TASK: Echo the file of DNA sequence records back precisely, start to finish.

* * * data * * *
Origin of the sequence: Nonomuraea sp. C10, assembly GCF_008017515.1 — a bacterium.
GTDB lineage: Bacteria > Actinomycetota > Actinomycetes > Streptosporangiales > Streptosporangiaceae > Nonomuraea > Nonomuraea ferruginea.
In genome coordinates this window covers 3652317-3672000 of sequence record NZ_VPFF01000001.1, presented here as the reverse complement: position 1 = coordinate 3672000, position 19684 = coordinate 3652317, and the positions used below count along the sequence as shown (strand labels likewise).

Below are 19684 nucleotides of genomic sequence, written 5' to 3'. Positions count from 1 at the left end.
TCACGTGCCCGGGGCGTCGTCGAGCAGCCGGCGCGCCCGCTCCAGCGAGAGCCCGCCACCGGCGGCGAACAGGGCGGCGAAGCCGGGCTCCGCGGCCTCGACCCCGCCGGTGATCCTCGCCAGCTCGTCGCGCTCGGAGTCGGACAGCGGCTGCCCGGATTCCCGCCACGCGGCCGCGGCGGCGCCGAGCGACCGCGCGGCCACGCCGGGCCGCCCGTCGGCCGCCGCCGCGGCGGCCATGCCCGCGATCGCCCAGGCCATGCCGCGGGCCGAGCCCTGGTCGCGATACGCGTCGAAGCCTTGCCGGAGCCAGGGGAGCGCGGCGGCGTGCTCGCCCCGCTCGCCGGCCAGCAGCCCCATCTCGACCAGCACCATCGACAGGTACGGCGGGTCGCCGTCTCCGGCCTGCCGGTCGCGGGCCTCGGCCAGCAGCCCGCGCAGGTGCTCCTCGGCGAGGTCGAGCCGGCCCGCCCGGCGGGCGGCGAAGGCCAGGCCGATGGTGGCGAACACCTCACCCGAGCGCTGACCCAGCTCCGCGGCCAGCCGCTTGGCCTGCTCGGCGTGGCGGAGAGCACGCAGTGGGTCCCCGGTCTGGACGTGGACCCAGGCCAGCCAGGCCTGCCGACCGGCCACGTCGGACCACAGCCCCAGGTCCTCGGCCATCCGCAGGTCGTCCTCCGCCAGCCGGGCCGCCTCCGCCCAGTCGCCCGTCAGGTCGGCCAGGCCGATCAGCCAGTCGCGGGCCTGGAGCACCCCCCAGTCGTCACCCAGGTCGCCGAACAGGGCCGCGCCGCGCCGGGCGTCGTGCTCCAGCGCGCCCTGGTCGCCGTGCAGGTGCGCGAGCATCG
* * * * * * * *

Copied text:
Origin of the sequence: Nonomuraea sp. C10, assembly GCF_008017515.1 — a bacterium.
GTDB lineage: Bacteria > Actinomycetota > Actinomycetes > Streptosporangiales > Streptosporangiaceae > Nonomuraea > Nonomuraea ferruginea.
In genome coordinates this window covers 3652317-3672000 of sequence record NZ_VPFF01000001.1, presented here as the reverse complement: position 1 = coordinate 3672000, position 19684 = coordinate 3652317, and the positions used below count along the sequence as shown (strand labels likewise).

Below are 19684 nucleotides of genomic sequence, written 5' to 3'. Positions count from 1 at the left end.
TCACGTGCCCGGGGCGTCGTCGAGCAGCCGGCGCGCCCGCTCCAGCGAGAGCCCGCCACCGGCGGCGAACAGGGCGGCGAAGCCGGGCTCCGCGGCCTCGACCCCGCCGGTGATCCTCGCCAGCTCGTCGCGCTCGGAGTCGGACAGCGGCTGCCCGGATTCCCGCCACGCGGCCGCGGCGGCGCCGAGCGACCGCGCGGCCACGCCGGGCCGCCCGTCGGCCGCCGCCGCGGCGGCCATGCCCGCGATCGCCCAGGCCATGCCGCGGGCCGAGCCCTGGTCGCGATACGCGTCGAAGCCTTGCCGGAGCCAGGGGAGCGCGGCGGCGTGCTCGCCCCGCTCGCCGGCCAGCAGCCCCATCTCGACCAGCACCATCGACAGGTACGGCGGGTCGCCGTCTCCGGCCTGCCGGTCGCGGGCCTCGGCCAGCAGCCCGCGCAGGTGCTCCTCGGCGAGGTCGAGCCGGCCCGCCCGGCGGGCGGCGAAGGCCAGGCCGATGGTGGCGAACACCTCACCCGAGCGCTGACCCAGCTCCGCGGCCAGCCGCTTGGCCTGCTCGGCGTGGCGGAGAGCACGCAGTGGGTCCCCGGTCTGGACGTGGACCCAGGCCAGCCAGGCCTGCCGACCGGCCACGTCGGACCACAGCCCCAGGTCCTCGGCCATCCGCAGGTCGTCCTCCGCCAGCCGGGCCGCCTCCGCCCAGTCGCCCGTCAGGTCGGCCAGGCCGATCAGCCAGTCGCGGGCCTGGAGCACCCCCCAGTCGTCACCCAGGTCGCCGAACAGGGCCGCGCCGCGCCGGGCGTCGTGCTCCAGCGCGCCCTGGTCGCCGTGCAGGTGCGCGAGCATCG